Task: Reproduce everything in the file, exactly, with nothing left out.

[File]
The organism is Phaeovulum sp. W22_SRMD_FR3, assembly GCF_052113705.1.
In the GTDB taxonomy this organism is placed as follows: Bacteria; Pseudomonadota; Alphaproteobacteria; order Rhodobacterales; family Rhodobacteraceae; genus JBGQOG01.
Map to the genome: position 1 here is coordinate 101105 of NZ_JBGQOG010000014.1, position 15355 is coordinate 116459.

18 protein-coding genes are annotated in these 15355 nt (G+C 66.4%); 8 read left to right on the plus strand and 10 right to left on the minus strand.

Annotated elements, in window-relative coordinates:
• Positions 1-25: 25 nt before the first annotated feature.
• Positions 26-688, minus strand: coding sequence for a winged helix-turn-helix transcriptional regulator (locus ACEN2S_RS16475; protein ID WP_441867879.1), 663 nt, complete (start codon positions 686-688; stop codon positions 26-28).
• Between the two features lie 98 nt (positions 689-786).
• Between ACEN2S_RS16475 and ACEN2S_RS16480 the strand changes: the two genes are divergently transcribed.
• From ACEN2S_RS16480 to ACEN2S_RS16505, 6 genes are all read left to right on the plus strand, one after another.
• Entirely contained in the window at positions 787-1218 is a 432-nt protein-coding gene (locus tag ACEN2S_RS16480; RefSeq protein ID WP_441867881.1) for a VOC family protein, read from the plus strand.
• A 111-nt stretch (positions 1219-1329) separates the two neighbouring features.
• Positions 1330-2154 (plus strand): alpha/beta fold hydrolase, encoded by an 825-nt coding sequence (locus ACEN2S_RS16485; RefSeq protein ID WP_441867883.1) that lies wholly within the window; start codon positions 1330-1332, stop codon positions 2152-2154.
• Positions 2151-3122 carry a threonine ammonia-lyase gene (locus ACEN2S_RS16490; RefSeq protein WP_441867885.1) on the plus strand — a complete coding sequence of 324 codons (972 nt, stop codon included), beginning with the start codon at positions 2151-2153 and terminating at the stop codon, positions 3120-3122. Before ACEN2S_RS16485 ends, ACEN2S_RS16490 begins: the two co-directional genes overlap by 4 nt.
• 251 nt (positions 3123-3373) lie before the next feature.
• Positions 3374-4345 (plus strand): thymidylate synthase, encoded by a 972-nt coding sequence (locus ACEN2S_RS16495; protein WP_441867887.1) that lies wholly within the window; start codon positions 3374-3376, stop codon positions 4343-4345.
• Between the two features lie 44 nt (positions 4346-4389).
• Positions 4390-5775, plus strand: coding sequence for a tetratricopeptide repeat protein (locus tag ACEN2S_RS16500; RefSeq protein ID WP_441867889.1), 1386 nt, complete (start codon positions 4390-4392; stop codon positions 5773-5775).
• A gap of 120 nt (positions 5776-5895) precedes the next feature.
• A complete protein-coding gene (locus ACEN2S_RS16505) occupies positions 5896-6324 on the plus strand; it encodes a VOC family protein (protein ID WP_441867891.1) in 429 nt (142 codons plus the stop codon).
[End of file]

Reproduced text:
The organism is Phaeovulum sp. W22_SRMD_FR3, assembly GCF_052113705.1.
In the GTDB taxonomy this organism is placed as follows: Bacteria; Pseudomonadota; Alphaproteobacteria; order Rhodobacterales; family Rhodobacteraceae; genus JBGQOG01.
Map to the genome: position 1 here is coordinate 101105 of NZ_JBGQOG010000014.1, position 15355 is coordinate 116459.

18 protein-coding genes are annotated in these 15355 nt (G+C 66.4%); 8 read left to right on the plus strand and 10 right to left on the minus strand.

Annotated elements, in window-relative coordinates:
• Positions 1-25: 25 nt before the first annotated feature.
• Positions 26-688, minus strand: coding sequence for a winged helix-turn-helix transcriptional regulator (locus ACEN2S_RS16475; protein ID WP_441867879.1), 663 nt, complete (start codon positions 686-688; stop codon positions 26-28).
• Between the two features lie 98 nt (positions 689-786).
• Between ACEN2S_RS16475 and ACEN2S_RS16480 the strand changes: the two genes are divergently transcribed.
• From ACEN2S_RS16480 to ACEN2S_RS16505, 6 genes are all read left to right on the plus strand, one after another.
• Entirely contained in the window at positions 787-1218 is a 432-nt protein-coding gene (locus tag ACEN2S_RS16480; RefSeq protein ID WP_441867881.1) for a VOC family protein, read from the plus strand.
• A 111-nt stretch (positions 1219-1329) separates the two neighbouring features.
• Positions 1330-2154 (plus strand): alpha/beta fold hydrolase, encoded by an 825-nt coding sequence (locus ACEN2S_RS16485; RefSeq protein ID WP_441867883.1) that lies wholly within the window; start codon positions 1330-1332, stop codon positions 2152-2154.
• Positions 2151-3122 carry a threonine ammonia-lyase gene (locus ACEN2S_RS16490; RefSeq protein WP_441867885.1) on the plus strand — a complete coding sequence of 324 codons (972 nt, stop codon included), beginning with the start codon at positions 2151-2153 and terminating at the stop codon, positions 3120-3122. Before ACEN2S_RS16485 ends, ACEN2S_RS16490 begins: the two co-directional genes overlap by 4 nt.
• 251 nt (positions 3123-3373) lie before the next feature.
• Positions 3374-4345 (plus strand): thymidylate synthase, encoded by a 972-nt coding sequence (locus ACEN2S_RS16495; protein WP_441867887.1) that lies wholly within the window; start codon positions 3374-3376, stop codon positions 4343-4345.
• Between the two features lie 44 nt (positions 4346-4389).
• Positions 4390-5775, plus strand: coding sequence for a tetratricopeptide repeat protein (locus tag ACEN2S_RS16500; RefSeq protein ID WP_441867889.1), 1386 nt, complete (start codon positions 4390-4392; stop codon positions 5773-5775).
• A gap of 120 nt (positions 5776-5895) precedes the next feature.
• A complete protein-coding gene (locus ACEN2S_RS16505) occupies positions 5896-6324 on the plus strand; it encodes a VOC family protein (protein ID WP_441867891.1) in 429 nt (142 codons plus the stop codon).